Norwegian Potato Lefse Recipe
Norwegian Potato Lefse Recipe Mystery Unwrapped.
Above picture: Norsk Julebord
Table dressed for Norwegian Christmas
Norwegian Potato Lefse (above left) Mor Monsen Cake (above right)
There is more than one recipe or this delicacy around. Here you'll find a recipe for this unusual tradition directly from "the old country".
This unique baking art is practiced and enjoyed by "Norskes" in many parts of the world, including in the USA. They dig out their special Norwegian potato lefse baking utensils, especially around Christmas time, and away they go.
If you are one of the lucky ones to be a guest at my mom's home, she will serve delicious lefse throughout the year.
The Norwegian Potato Lefse (plural/singular) is made with a rolling pin and formed into thin, round discs. They are easy to make and are an appreciated treat not only for Norwegians.
This recipe makes 30 Lefse rounds
Utensils you will need to make Norwegian Potato Lefse:|
6-7 medium potatoes, cooked & peeled.
1/4 cup milk
1/4 cup butter
1 teaspoon sugar
1-1/2 teaspoon salt
2-1/2 to 3 cups flour.
Drain boiled potatoes; mash and gradually add butter, salt, milk, and sugar. Whip well until light and fluffy. Chill the mixture in the refrigerator.
Gradually add 1/2-cup sifted flour and mix well. Add enough of the remaining flour to form a soft dough.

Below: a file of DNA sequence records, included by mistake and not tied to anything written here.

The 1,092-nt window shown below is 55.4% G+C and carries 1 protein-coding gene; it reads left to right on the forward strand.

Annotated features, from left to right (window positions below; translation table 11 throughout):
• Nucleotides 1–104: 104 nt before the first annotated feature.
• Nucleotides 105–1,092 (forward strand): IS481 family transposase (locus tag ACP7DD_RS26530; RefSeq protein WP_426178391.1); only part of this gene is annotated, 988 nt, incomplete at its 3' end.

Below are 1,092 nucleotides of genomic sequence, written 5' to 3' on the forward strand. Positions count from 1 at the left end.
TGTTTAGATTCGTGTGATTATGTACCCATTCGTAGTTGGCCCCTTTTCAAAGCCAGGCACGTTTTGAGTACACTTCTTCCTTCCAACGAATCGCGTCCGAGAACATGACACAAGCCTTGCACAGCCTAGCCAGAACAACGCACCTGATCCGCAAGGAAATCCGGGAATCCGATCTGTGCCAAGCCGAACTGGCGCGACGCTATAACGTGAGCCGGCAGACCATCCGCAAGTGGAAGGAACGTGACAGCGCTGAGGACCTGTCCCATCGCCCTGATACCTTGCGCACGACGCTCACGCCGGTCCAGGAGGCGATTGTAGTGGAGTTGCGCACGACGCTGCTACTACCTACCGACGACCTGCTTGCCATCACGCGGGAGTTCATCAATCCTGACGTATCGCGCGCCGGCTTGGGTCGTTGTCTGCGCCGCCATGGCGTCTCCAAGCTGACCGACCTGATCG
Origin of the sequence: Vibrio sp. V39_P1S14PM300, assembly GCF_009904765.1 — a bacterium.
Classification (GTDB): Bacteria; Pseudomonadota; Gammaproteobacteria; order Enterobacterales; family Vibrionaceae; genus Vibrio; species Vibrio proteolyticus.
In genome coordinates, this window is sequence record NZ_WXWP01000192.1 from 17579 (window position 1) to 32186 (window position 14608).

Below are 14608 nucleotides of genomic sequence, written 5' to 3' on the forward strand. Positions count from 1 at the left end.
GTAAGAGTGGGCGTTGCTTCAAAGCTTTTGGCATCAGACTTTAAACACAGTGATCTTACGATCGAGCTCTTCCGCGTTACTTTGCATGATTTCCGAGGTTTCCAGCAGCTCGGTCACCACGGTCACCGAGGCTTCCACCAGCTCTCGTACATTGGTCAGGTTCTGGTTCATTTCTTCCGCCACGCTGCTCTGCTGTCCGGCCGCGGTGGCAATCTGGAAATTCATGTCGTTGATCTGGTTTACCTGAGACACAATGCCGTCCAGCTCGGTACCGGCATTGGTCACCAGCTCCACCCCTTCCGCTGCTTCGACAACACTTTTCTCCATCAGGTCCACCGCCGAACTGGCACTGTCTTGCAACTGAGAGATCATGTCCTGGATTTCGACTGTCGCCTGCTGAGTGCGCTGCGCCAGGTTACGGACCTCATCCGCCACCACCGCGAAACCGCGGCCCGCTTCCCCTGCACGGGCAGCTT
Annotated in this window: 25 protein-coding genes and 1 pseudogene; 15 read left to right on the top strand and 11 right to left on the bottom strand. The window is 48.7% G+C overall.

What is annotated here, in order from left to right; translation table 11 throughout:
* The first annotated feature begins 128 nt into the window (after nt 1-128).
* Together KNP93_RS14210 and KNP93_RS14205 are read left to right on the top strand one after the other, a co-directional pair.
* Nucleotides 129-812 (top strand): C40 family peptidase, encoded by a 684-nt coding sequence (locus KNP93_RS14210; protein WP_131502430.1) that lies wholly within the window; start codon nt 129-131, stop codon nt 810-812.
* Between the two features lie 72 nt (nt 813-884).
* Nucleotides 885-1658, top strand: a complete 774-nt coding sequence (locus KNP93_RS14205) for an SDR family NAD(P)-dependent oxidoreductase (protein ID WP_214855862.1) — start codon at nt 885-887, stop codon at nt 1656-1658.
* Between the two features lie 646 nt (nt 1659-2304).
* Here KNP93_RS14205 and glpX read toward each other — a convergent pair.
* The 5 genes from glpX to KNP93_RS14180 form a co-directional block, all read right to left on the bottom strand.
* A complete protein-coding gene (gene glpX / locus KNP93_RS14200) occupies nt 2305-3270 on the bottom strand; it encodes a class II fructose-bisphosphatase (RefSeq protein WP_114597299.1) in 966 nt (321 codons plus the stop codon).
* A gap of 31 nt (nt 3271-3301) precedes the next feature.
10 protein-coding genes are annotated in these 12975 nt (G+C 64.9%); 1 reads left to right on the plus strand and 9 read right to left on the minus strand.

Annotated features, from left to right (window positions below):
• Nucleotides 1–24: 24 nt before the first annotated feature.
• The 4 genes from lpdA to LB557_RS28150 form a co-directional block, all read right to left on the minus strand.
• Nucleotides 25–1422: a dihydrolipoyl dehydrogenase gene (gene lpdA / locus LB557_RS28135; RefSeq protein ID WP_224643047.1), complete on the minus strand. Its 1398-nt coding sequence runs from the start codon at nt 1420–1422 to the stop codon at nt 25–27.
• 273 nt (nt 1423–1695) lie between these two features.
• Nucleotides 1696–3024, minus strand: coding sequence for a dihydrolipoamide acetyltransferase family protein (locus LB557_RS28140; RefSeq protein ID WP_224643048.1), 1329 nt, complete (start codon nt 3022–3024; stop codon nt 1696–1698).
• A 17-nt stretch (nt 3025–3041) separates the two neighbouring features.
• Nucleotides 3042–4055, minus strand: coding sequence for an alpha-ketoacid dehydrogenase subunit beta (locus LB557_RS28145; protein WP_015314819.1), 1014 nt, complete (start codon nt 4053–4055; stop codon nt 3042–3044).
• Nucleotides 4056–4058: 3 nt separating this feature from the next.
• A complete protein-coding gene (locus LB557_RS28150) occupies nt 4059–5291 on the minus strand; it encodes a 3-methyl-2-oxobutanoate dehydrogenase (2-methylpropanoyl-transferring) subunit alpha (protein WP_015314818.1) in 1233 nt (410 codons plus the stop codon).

Rolling Pin for making lefse.
Place the dough onto a lightly floured surface. Divide it into 30 pieces of dough. Roll into 6" round discs.
Place the rolled-out potato lefse discs in the middle of the hot, dry griddle.
Use the Lefse turning stick to flip the lefse round and bake both sides to a light golden.
Lefse Turning Stick
You can bake them without a griddle - use a large cast-iron frying pan instead.
You will have to make smaller lefse disks to fit your baking surface and that's OK. Smaller size lefse will be easier to roll out and handle.
One way to serve this traditional Norsk delicacy is to spread it with softened butter and sprinkle it with sugar and cinnamon.
Roll the lefse and cut the roll in the center at an angle and serve.
Norwegian lefse can also be filled with favorite sandwich meats and cheeses. Pop it in the Foreman Grill for a few minutes until the cheese melts. Cheeses, s.a. gulost, Jarlsberg, cheddar, or another cheese of your choice, will work.
In Norway, we also eat lefse with thinly sliced brunost (sweet Norwegian goat cheese/Gjeitost). But don't heat the lefse if you have sliced goat cheese (brunost) on it. Norwegian goat cheese is usually not served melted.
Norsk Potet lefse is also ideal for making delicious appetizers. All you have to do is fill it with your desired delicacy; roll it up; cut it at an angle and serve.
Add garnish by sticking a toothpick with an olive or a cherry tomato with a sprig of parsley through it. Voila, you'll have beautiful appetizers. Only our imagination is the limit.
I am sure by now you know that when the Norskes in Minnesota serve Lutefisk, there will also be Norwegian potato lefse on table. Yum-Yum.
I hope you will enjoy this Norwegian Potato Lefse Recipe.
I will keep on adding recipes for traditional Norwegian food, so stop in often.
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